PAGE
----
American Animals director Bart Layton is a documentarian. A peep over at his IMDb page reveals that, despite a pretty extensive filmography, this is his first narrative feature. However, he brings his documentary skills to the table in an impressive way. And while it's something I haven't quite seen before, it's not quite enough.
The premise of American Animals is simple; best friends Spencer (played by the increasingly wonderful Barry Keoghan) and Warren (American Horror Story golden child Evan Peters), bored with their lily-white suburban lives at Transylvania University in Kentucky, set out to pull of an audacious art heist at their own school. It's equal parts The Social Network and Fight Club, but without the laser-sharp focus of either.
In an otherwise straightforward heist film, Layton through his documentarian eye, begins to warp the film by intercutting the narrative with interviews of the real-life felons. Not only that, the counterparts occasionally replace the actors with themselves. Through this, you're able to better understand character motivations, but the structure of the film never provides sufficient suspense, because it's predated on the spoiler that they're going to fail. Because while they're executing their clearly flawed heist, the real-life counterparts are talking directly to you about how stupid they really were.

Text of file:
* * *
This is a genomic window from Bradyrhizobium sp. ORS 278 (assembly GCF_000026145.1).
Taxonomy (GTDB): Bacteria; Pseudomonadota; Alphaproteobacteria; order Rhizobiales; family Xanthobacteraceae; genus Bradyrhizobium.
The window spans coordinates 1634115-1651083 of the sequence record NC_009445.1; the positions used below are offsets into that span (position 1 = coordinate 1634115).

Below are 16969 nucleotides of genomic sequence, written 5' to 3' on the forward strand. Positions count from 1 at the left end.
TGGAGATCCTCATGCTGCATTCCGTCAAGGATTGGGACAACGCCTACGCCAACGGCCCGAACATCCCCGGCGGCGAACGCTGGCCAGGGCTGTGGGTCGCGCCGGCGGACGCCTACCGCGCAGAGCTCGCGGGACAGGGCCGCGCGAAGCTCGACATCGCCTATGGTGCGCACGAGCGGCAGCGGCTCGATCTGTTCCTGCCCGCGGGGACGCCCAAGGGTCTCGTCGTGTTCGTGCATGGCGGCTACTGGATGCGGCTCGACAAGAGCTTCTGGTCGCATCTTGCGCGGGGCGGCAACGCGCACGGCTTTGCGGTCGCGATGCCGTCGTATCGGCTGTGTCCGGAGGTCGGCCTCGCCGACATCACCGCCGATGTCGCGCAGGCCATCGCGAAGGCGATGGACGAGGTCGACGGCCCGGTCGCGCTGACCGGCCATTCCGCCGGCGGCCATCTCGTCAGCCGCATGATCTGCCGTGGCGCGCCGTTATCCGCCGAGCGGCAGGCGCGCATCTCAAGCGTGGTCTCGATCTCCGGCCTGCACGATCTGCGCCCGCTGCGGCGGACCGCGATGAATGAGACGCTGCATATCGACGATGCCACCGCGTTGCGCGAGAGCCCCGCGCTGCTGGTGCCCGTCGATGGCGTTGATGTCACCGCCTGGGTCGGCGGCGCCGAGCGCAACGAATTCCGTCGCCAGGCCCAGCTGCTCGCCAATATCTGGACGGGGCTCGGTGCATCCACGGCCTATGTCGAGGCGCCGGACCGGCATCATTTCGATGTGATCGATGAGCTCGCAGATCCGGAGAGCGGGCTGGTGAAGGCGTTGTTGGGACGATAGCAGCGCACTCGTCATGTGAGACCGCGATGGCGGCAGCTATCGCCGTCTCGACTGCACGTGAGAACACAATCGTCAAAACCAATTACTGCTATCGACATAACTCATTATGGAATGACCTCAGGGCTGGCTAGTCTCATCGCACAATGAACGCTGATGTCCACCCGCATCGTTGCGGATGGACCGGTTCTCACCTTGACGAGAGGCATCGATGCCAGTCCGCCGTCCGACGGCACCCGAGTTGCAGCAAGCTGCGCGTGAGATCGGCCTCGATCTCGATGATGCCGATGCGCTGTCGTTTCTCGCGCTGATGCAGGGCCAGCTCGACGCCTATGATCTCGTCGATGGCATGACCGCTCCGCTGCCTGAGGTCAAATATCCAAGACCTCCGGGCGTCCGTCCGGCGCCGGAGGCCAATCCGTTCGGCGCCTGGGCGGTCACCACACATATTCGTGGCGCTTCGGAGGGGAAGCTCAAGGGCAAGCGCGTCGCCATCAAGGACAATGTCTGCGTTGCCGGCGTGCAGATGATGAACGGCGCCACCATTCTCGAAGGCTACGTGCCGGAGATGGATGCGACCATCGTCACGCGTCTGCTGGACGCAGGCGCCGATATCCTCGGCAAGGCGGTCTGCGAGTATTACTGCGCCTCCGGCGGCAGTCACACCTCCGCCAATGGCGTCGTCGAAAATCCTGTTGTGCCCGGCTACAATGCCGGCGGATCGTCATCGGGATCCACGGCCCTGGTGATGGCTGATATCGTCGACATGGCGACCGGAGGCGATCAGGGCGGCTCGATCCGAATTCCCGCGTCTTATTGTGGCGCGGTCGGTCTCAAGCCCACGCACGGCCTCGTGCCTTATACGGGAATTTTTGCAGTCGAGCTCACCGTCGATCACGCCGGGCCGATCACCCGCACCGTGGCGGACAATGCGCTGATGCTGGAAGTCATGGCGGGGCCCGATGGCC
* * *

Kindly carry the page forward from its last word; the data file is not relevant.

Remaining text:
Ultimately, American Animals doesn’t quite justify its runtime. The contributions of the real life counterparts, while technically impressive and quite entertaining, undercuts any momentum the film might have in telling its story. American Animals doesn't really have anything to say other than "Look at this, this happened. Don't do this."
Curiously, this is the first film released under the MoviePass Ventures label. Its parent company, MoviePass (the movie theater buffet service that can comfortably be described as ‘sketchy, but worth it’), purchased the film at Sundance earlier this year. Much like the heist that goes awry in American Animals, MoviePass is gaining traction as a stunt pulled on the whole industry. Personally, I’m very curious to see what effect its association with MoviePass has on the Box Office. Especially considering it’s not by any means a tentpole film that people would necessarily flock to the theaters to see opening weekend.
Simply put, American Animals is a movie to see with your MoviePass, but not much else.
American Animals - 3/5
American Animals is in theaters June 1st.